Written By Cash, – Official Contributor of The Crowned Series

I’m a scientist – by trade, but also just by my life patterns. I like to investigate everything that comes my way, but my absolute favorite form of research is “me-search.” It’s not often that you get to use yourself as a case study when exploring new topics! For this topic, however, I will be giving you all the inside scoop on what they don’t tell you about going back to school.

First, let’s set-up the methods and participation parameters of this “me-search.” I am a 30-year-old woman (who feels like she’s been 90 since she was born, but that’s another topic for another day!) I recently left a pretty successful full-time position where I was moving up in the academic ranks to go back to school and follow my life-dream of getting a PhD. So, now, here we are, in theory,

an old-ass, returning student, who also managed to move countries in the middle of a pandemic. 

These parameters come with a lot of good! But, there’s also many things that have shown up for me in this journey over the past few months. As a life-investigator, I thought it would be important to share just a few results from my “me-search” for anyone who is trying to replicate this personal study:

  1. Exhaustion – you will have double the exhaustion for doing the basic things. As a full-time salaried career woman I was BUSY (like, all the time). I rarely had time away from work, but absolutely enjoyed it. I remember being tired at the end of the day the way any person who worked 12 hours on a project would be. However, going back to school, the level of reading and thinking on this high intellectual level, I was tired after about 2 straight hours. And, when I say tired I don’t mean “I’m about to yawn tired”. I mean the type of exhaustion you feel after running a marathon and your cells are thrusting for energy to recuperate. I couldn’t believe it. The cool thing is, as I’m sure you know, you will get used to it! So remember, the exhaustion will come. But, it’s normal and eventually it won’t be so bad.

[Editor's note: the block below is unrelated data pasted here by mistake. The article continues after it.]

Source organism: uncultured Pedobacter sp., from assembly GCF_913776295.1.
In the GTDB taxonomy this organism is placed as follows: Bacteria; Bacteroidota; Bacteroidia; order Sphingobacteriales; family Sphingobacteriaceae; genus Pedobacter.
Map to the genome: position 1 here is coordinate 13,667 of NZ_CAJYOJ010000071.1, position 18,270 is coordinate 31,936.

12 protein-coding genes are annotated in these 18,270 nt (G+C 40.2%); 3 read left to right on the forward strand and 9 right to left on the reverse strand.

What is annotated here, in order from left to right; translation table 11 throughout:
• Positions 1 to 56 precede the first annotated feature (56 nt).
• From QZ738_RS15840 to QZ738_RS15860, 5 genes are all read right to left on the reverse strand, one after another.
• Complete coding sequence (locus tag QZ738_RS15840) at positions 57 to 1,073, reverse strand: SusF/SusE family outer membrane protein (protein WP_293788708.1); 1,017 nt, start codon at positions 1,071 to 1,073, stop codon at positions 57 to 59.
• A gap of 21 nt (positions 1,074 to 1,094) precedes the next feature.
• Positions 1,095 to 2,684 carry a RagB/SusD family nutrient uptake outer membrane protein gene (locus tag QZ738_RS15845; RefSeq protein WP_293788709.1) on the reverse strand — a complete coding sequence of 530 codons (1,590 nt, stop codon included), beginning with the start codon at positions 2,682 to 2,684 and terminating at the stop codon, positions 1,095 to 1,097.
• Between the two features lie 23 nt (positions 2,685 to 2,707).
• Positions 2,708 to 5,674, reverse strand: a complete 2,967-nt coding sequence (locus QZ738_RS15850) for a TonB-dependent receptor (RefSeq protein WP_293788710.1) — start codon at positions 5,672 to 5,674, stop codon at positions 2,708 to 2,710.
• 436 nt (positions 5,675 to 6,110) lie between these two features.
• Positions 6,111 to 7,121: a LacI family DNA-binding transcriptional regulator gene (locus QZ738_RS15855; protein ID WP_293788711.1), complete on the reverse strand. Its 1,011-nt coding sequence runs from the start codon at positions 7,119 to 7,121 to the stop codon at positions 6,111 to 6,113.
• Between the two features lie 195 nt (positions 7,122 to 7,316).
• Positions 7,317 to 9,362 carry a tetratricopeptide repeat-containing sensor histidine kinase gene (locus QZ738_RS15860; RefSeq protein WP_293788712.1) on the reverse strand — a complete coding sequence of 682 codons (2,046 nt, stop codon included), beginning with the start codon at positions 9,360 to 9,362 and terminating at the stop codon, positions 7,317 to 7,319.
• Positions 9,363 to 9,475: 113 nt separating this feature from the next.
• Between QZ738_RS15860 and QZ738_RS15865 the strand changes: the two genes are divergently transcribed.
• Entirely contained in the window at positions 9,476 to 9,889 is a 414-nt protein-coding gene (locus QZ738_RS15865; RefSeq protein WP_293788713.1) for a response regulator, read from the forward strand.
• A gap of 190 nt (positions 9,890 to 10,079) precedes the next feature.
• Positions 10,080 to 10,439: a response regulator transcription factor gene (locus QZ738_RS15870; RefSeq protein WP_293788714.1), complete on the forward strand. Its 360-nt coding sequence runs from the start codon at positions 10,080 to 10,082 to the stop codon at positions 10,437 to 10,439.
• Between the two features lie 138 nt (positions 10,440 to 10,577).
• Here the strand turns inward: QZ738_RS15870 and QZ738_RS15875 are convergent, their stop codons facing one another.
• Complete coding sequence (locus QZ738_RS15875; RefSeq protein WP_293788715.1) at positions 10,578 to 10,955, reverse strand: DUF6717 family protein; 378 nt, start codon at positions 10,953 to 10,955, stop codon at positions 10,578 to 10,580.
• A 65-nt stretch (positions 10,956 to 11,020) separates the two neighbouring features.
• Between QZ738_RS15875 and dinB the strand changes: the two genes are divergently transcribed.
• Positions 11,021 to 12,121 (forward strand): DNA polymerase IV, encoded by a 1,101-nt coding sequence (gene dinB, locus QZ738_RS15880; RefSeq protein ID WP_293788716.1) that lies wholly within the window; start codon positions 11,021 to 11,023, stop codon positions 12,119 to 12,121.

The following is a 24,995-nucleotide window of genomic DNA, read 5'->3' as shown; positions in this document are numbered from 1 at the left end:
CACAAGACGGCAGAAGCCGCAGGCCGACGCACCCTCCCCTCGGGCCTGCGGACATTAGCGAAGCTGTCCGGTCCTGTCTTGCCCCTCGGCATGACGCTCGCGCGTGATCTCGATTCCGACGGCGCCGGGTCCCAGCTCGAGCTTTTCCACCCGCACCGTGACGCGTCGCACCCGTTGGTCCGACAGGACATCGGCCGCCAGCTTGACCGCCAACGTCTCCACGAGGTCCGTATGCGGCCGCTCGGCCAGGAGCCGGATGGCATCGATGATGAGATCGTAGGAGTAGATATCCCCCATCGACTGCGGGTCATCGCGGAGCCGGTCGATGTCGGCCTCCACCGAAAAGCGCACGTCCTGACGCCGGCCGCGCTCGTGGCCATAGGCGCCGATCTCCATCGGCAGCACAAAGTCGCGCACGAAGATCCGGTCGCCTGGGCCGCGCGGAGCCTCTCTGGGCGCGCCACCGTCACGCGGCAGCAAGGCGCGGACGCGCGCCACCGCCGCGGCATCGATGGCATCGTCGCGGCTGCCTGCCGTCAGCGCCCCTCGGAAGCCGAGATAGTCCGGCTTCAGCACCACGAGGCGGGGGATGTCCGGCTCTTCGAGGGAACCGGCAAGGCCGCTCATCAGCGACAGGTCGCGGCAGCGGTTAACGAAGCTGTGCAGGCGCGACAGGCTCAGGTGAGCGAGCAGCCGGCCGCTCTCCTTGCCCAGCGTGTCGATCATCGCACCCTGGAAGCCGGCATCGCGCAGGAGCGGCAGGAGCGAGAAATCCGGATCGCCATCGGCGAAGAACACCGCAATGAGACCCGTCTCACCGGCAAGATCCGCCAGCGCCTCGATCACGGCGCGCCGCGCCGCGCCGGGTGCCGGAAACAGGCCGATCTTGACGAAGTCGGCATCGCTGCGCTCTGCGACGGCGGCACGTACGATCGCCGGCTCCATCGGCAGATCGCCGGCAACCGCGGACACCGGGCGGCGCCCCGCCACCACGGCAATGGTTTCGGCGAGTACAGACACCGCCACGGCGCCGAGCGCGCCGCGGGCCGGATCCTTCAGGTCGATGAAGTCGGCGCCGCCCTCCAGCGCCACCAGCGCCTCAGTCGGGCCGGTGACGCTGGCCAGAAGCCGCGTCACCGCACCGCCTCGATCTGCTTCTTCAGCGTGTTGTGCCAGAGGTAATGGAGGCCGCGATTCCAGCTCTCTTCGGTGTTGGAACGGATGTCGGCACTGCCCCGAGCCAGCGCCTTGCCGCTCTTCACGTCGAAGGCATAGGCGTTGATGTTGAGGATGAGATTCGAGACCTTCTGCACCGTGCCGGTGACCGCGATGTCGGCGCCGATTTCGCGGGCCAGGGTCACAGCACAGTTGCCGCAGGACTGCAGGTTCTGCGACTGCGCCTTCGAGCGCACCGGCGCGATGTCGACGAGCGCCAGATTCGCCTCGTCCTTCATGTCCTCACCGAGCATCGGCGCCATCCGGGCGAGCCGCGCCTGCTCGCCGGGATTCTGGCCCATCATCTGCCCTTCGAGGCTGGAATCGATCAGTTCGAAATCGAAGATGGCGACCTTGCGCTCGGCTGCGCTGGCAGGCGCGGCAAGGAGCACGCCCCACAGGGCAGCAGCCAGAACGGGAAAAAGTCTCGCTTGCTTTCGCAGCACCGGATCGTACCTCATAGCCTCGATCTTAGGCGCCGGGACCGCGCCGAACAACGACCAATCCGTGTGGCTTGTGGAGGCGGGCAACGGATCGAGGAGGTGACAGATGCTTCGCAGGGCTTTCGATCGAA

2. Deeper appreciation – going back to school at this age and with the wisdom that I have gained over the last few years, I am so much more appreciative of the systems set up to help me succeed. I remember when I was in undergrad I was almost too cool to see the counselor. BAYBE, trust me I made an appointment DAY 1 when I got here. I forgot how amazing Universities are at creating supportive systems to help push college students to success. I am involved now with these methods of support in a way I hadn’t been in undergrad and graduate school. If you’re going back to school, take advantage of all the things (especially the free things) that are there for you.
  3. Imposter syndrome – is at an all time high – wooh. This one right here?… Imposter syndrome is a psychological pattern that individuals experience where they doubt their abilities, talents, and accomplishments (so much so, that they might feel like a fraud in conversations or spaces). To be completely honest with you? I feel like I’m not supposed to be here on a daily basis. It’s just the way the system is set-up to make us feel. But, I want to share a life hack with you that has helped me to work through this mental block. Get a hobby or a job that you’re really good at. Choose something that someone might even call you an “expert” in. As egotistical as this might sound, having the balance of learning new things every day and coming back to something old that makes you feel whole helps to keep feelings of insecurity at bay. My further advice? Don’t mix those two worlds. Have a space where you are a life-student and a space you can go to when you need to fuel your confidence and give back to others. This dichotomous existence helps balance the imposter syndrome and it gives you a way to feel needed and supported when your mind might be telling you otherwise.
  4. Finally, if you are going back to school during this pandemic, find social outlets – I’m the type of person that can do anything alone, school included. I pride myself on being an introvert and a lone wolf, which suits my lifestyle very well. However, this type of isolation that we might feel during the pandemic is just different, and can be detrimental to our overall, long-term wellbeing. Personally, I needed to find “my people” in this new country who I knew were like-minded and could help me to focus on what was really important in my life. For me, this was a solidarity and social justice group at my University. Everytime I get the chance to be in communion with them, I know I am supporting myself and my journey, while intentionally serving others. This space has been instrumental in my own happiness while completing breathtakingly deep-rooted work to create more spaces of belonging and inclusivity.

In conclusion of this “me-search” case-study, I’ve found that going back to school has it’s difficulties and its perks, especially during a pandemic as an older student. However, it’s more rewarding than I could have ever imagined. Being the age and space that I am in now, I appreciate many more things involved in this journey then I believe I would have as a younger me. So, if you’re debating going back right now, do it. And, I hope these little reminders help to ground you, but also to be reminded that there are others out there supporting you as you embark on your own “me-search.”

Cash, Official Contributor of The Crowned Series

 

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